The decision to proceed with further treatment at the time of recurrence is multifactorial. Frailty, comorbidities, and patient performance status should always factor into the treatment algorithm, as well as baseline organ function as it relates to systemic chemotherapy administration or the need for multivisceral repeat resections (e.g., nephrectomy as part of an en bloc resection). Further, the disease-free interval is a surrogate for tumor biology, correlates with OS, and should be used as a factor when considering repeat resection [34,35,39]. Multifocal disease, particularly simultaneous DR and LR, is associated with worse OS and should likely only be undertaken for palliation without a demonstrable survival benefit [34,41]. As detailed below, repeat resection at the time of first recurrence has favorable outcomes and some institutions have adopted an aggressive resection policy. Lv et al. offer their institutional algorithm and generally offer resection in cases of macroscopically resectable locally recurrent tumors after taking into consideration the necessity of bowel resection and concomitant short gut syndrome, and the possibility of permanent colostomy or urinary diversion [42]. Resection may be offered for cases of distant metastases when the patient can be rendered disease-free, or in the case of unresectable tumors in the case of symptom palliation, such as bleeding or obstruction. Nomograms to guide the decision to repeat resection have been developed. Raut et al. created a nomogram to predict both 6-year DFS and OS, notably, multifocality, tumor grade, macroscopic resection, histology, adjuvant chemo-/radiotherapy, and multivisceral resection at the time of the first resection are all important considerations and may factor into outcomes for these patients [36]. Specifically multifocal disease, defined as >1 non-contiguous tumor, is associated with worse survival and more aggressive disease. Although there is no definition for sarcomatosis, a single institution series of 79 patients with multifocal RPS by Anaya et al. found a two-fold increased risk of death with >7 non-contiguous tumors [41].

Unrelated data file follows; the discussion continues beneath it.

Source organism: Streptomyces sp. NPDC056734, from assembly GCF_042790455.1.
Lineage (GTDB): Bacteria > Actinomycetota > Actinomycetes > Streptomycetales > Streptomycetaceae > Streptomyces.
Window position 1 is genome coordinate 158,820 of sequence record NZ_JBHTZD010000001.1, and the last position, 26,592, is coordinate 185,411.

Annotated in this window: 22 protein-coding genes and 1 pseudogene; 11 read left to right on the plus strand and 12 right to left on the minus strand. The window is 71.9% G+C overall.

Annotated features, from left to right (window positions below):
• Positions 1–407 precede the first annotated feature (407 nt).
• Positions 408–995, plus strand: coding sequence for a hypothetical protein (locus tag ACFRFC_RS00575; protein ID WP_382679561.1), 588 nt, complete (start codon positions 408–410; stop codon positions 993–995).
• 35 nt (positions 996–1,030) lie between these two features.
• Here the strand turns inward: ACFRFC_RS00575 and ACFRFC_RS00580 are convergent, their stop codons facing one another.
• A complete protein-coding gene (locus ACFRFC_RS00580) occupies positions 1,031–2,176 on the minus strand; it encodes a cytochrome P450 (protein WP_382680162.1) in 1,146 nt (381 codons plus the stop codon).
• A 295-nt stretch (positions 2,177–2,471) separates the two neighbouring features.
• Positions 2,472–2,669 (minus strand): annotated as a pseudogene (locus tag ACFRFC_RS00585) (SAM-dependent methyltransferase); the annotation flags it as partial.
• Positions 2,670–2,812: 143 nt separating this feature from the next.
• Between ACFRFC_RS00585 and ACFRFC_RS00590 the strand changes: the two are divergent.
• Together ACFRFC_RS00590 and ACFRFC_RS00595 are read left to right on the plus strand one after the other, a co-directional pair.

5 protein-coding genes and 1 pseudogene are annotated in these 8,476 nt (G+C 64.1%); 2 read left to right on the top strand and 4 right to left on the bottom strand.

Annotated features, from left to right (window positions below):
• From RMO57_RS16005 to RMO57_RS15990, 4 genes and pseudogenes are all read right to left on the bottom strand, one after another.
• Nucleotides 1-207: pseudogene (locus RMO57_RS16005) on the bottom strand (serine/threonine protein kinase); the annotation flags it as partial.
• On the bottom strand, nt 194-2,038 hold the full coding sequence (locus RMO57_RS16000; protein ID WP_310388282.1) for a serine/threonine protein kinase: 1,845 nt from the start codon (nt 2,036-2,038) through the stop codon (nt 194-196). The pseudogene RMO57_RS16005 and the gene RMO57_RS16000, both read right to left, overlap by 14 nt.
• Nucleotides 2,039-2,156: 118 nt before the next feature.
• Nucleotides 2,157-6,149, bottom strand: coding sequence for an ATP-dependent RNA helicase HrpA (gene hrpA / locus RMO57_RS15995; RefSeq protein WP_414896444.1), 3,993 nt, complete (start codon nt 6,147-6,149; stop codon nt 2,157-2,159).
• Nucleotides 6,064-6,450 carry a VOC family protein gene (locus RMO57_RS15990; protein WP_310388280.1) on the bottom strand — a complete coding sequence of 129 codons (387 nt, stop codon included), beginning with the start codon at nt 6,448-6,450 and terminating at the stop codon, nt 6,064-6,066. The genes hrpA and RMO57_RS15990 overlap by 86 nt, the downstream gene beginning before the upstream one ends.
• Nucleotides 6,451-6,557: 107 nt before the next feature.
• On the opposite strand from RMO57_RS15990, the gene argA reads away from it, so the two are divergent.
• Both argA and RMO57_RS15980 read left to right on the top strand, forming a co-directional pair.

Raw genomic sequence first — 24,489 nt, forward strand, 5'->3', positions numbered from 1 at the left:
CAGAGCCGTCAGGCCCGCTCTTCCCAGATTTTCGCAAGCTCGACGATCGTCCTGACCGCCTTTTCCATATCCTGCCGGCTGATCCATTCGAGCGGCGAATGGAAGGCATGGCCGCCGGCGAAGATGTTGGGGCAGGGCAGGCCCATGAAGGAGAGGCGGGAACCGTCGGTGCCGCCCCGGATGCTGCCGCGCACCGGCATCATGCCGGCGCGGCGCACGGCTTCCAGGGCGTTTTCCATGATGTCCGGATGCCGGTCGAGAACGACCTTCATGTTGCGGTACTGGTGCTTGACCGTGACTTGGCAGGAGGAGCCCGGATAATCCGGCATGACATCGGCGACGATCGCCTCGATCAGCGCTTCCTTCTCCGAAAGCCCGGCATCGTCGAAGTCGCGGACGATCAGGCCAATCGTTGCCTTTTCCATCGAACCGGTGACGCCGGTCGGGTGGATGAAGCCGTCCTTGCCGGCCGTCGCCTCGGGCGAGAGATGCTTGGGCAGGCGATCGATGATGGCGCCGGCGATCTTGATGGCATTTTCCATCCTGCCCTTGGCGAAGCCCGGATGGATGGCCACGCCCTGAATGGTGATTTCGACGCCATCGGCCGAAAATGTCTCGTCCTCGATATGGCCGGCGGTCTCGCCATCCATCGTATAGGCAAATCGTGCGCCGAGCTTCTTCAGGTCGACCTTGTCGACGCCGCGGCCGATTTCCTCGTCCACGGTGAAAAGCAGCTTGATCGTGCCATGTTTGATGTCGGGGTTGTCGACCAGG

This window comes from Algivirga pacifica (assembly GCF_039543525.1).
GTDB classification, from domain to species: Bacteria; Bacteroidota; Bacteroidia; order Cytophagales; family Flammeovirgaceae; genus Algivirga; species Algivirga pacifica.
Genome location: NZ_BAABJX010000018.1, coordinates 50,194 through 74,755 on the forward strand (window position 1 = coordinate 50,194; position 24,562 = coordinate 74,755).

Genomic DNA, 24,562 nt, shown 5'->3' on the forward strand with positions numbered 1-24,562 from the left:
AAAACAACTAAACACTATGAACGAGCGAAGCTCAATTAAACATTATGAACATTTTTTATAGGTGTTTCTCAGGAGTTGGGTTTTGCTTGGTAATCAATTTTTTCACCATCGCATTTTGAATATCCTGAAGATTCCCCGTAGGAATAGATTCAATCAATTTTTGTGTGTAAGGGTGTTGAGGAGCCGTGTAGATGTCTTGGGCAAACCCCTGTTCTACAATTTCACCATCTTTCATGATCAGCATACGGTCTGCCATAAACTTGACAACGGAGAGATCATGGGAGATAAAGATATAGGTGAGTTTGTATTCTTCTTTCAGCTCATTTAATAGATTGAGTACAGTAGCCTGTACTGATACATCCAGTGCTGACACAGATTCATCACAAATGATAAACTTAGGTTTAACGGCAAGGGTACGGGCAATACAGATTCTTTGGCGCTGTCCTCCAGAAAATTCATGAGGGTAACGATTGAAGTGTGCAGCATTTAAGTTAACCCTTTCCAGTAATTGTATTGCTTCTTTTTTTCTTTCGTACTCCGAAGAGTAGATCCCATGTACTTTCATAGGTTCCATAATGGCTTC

The timing of potential re-resection is nuanced and individualized. As mentioned above, a long disease-free interval with a limited recurrent tumor burden which would allow for resection with an acceptable morbidity profile in a medically fit patient is viewed favorably. Tumor histology and response to systemic or locoregional therapy, as well as the option for clinical trial enrollment, may also be factored into the decision to submit a patient to repeat resection. Lastly, symptom palliation alone may warrant operative intervention. In patients with a short disease-free interval, a test of time with systemic chemotherapy may be warranted prior to rapidly returning to the operating theater. In the specific instance of suspected recurrent WDLPS, these tumors may be observed for a period to determine the trajectory of their disease. Park et al. previously reported in a series of 105 patients with recurrent RPS that only tumors growing < 0.9 cm/month benefited from repeat resection. [43]. These tumors may be observed radiographically as a fat-dense mass; however, any solid or dense component should be biopsied to determine concurrent dedifferentiated component. Unfortunately, the decision to pursue resection of recurrent disease, as well as timing of surgery, cannot be distilled into an algorithm and requires both multi-disciplinary evaluation and informed discussions with the patient.